in the case of information asymmetry, If the managers know more information than the outsiders , why is it costly for management to raise funds? How is it going to reduce the cost by involving an outside large shareholder in the board ? Can you pls eloborate a bit.
@prakashsista This is classic Stulz. If you are an investor who suffers from information asymmetry, then you know (much) less than management about the company, or a company's project. One way to cope with the uncertainty (lack of information) is to charge a higher price for your investment funds (making it more costly for management)! Maybe 1.0% of the company is worth $2.0 million but due to the investor's uncertainty (caused by info asymmetry), the investor will pay only $1.0 million: the funds are twice as expensive due to the discount.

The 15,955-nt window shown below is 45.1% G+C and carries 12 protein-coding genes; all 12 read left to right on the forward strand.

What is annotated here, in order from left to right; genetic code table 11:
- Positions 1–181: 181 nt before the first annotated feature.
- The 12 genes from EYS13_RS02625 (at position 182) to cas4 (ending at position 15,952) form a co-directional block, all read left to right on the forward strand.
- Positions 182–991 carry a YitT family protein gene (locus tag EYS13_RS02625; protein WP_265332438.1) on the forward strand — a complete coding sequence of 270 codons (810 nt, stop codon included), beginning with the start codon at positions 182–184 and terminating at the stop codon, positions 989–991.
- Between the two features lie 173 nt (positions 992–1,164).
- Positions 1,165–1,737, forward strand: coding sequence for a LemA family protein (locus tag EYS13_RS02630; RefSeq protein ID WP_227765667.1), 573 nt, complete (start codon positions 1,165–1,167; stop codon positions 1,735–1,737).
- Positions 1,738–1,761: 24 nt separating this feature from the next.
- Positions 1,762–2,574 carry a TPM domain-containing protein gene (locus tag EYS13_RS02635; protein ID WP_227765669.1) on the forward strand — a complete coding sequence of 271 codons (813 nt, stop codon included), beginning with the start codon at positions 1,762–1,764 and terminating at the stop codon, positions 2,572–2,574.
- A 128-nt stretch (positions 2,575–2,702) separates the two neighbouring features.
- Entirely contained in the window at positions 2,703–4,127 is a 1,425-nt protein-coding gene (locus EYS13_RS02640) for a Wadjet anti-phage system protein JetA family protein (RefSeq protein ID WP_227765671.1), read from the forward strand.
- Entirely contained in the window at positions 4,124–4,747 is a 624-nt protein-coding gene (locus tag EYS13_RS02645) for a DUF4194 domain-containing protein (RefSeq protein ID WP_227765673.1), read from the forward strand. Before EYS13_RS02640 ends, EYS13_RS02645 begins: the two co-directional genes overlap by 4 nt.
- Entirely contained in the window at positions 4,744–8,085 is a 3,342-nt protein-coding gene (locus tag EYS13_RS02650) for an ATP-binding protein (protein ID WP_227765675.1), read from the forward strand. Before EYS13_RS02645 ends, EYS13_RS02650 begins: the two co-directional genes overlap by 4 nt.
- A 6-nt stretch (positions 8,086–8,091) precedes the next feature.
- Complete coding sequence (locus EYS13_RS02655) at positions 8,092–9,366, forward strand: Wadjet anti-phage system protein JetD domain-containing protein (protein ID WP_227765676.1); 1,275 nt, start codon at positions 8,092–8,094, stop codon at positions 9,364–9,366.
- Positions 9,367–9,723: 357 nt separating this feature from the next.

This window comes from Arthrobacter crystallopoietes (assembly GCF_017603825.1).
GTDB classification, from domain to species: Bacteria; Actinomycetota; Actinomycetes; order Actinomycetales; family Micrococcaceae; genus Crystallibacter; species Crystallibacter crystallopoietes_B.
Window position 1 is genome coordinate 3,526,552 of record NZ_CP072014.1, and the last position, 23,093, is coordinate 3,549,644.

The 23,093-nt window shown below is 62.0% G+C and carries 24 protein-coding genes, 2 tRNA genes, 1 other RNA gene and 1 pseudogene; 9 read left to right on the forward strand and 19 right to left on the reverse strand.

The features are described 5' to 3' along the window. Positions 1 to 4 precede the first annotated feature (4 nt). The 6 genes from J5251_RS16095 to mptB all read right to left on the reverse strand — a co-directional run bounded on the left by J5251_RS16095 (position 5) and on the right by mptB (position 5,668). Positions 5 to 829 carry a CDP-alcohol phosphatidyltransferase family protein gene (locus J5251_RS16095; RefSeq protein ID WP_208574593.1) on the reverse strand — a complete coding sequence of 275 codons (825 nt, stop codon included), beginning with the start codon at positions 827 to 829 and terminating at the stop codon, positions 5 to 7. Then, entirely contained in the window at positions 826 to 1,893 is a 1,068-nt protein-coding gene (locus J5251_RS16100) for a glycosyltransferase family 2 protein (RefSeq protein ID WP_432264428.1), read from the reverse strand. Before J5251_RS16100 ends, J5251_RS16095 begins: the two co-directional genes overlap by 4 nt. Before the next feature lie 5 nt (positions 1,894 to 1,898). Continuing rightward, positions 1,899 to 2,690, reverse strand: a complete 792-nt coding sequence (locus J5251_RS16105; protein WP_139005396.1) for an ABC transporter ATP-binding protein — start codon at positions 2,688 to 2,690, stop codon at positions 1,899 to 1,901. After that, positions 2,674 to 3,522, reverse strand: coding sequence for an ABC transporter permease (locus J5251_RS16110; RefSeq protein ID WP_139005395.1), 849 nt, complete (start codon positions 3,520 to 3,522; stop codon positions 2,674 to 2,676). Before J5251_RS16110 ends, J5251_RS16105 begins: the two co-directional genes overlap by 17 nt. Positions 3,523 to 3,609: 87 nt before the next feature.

I would compare this (analogy only) to being a small angel/VC investor in a private company: expensive equity is often sold to angels who effectively lack information. But private equity, on the other hand, can come in and take a concentrated position in a company, get to know it really well, and as their information asymmetry problem is reduced, they are willing to invest at more reasonable prices (less of a discount, so less expensive to company). In theory, if a large private equity firm knows the company (almost) as well as management, they could purchase equity at nearer to fair value. (this is even before the feedback loop caused by monitoring). Thanks,